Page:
SHELTON – A Texas Army Reservist has filed a lawsuit against Oakdale Self Storage, alleging the company negligently cleared out its storage unit at its Wallingford headquarters, causing it severe emotional distress.

Army Reserve Msgr. Heather Awner, a Purple Heart Award winner and former Connecticut resident who now lives in El Paso, Texas, is suing Oakdale, which has a Shelton office, as well as employees Chris Oliwa and Kevin Oliwa for malpractice, lawful theft and violation of the Servicemembers’ Civil Relief Act, among a myriad of counts.

Awner learned of the leak of the contents of her storage unit in July when residents Shelton Russ and Audrey Martin contacted her to say they were in possession of her Purple Heart. Russ Martin had received the Purple Heart, under the name of Awner, from an employee of Shelton Pawn and Jewelry.

“It’s not just about some properties,” attorney Garrett Denniston of Lynch, Traub, Keefe & Errante, PC, which represents Awner, told Hearst Connecticut Media. “What has been taken from Heather are priceless and irreplaceable memories.”

Denniston said Awner made every effort to address the matter privately before taking legal action.

“This was my last resort,” Awner said. “It’s sad. It’s been over 20 years of my life…just gone. I don’t want anyone else to have to go through this.”

“The loss of his personal possessions caused (Awner) financial loss as well as significant emotional distress through the loss of priceless possessions which were essentially a representation of his childhood, formative years and early years in the service of his country” , the states of the seed.

When contacted, Kevin Oliwa of Oakdale Self Storage declined to comment on the lawsuit.

Awner was awarded the Purple Heart after she was injured in Iraq in 2004 when the vehicle she was traveling in struck a mine.

Awner, who has been in the military for more than 18 years, said she has moved three times — from Connecticut to North Carolina to Washington State, where she now resides in El Paso — since she began paying for the unit at the Wallingford site.

She told Hearst Connecticut Media that the drive contained “everything from the first 27 years” of her life — from personal papers and medical records, family heirlooms and photos to bloodied boots, vest and clothes from when she was injured in the line of duty. at the age of 19.

Awner said he set up an automatic payment for the unit cost and didn’t know why the bank stopped payments. He said he would have to keep up with the status, but believes the company has failed to show any “human compassion” in trying to achieve it.

When told of the discovery of her Purple Heart, Awner said she called Oakdale and learned her possessions had been destroyed, all but the Purple Heart, which later showed up at Shelton’s pawnshop.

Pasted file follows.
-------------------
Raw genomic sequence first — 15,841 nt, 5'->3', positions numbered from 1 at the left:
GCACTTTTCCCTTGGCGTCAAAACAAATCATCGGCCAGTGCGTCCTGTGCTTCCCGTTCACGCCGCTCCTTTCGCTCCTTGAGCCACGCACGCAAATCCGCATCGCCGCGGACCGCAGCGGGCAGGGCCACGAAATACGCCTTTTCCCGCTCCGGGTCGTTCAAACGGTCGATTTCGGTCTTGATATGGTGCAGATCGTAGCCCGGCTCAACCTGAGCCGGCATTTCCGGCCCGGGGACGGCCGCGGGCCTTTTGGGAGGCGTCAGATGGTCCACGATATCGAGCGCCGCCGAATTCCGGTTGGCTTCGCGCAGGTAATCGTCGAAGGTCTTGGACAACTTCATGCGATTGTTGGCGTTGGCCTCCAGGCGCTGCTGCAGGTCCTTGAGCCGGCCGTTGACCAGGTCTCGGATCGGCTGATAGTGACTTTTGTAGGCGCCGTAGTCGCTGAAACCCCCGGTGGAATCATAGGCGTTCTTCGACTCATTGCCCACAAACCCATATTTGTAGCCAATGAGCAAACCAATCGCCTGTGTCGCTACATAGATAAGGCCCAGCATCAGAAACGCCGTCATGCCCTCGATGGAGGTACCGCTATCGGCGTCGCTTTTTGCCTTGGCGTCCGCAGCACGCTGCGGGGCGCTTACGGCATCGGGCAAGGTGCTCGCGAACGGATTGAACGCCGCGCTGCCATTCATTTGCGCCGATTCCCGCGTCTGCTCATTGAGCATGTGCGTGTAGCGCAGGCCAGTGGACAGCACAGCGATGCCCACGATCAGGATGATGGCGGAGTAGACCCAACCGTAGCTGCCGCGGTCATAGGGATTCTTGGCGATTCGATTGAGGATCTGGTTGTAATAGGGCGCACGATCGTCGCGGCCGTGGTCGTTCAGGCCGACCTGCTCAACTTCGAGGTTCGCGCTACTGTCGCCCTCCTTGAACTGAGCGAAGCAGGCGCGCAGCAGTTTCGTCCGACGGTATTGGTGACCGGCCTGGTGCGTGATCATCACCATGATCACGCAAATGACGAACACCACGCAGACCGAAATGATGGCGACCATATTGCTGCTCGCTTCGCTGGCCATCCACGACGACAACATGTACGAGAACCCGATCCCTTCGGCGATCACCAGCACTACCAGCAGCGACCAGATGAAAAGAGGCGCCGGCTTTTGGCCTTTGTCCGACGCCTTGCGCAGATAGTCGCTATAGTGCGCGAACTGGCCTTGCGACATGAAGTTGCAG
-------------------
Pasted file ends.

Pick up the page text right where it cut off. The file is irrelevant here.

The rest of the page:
The suit alleges that Oakdale officials said they mailed Awner a notice to one of his previous addresses and also called his cell phone.

According to the lawsuit, Oakdale provided a spreadsheet showing they called Awner’s number on numerous occasions. But in Awner’s lawsuit, he disputes the claim, saying his carrier’s call logs showed no calls from Oakdale to his number during the time period in question.

While she doesn’t know if the certified letter was sent to her old North Carolina address, Awner said she never received any calls on her phone, which is what she says is on file with the filing company.

Awner also contacted the Connecticut Attorney General’s office for help in finding the missing uniform, boots and vest.

“We have called the pawnshops and the waste company where the storage facility items were discarded in an effort to provide assistance,” said Elizabeth Benton, chief of communications and policy at the Office of the Attorney General. “To date, we have not been able to find these missing elements.”

Benton said Awner served the country with “distinction and honor, and the loss of these items, including the military flak jacket that literally saved her life, is a tragedy.

“We are grateful that the actions of the observant Good Samaritans helped reunite Ms. Awner with her lost Purple Heart, but this never should have happened,” Benton added. “We understand that the storage facility has changed its procedures regarding notifying military veterans and we hope and expect this type of unacceptable miscommunication never to happen again.”

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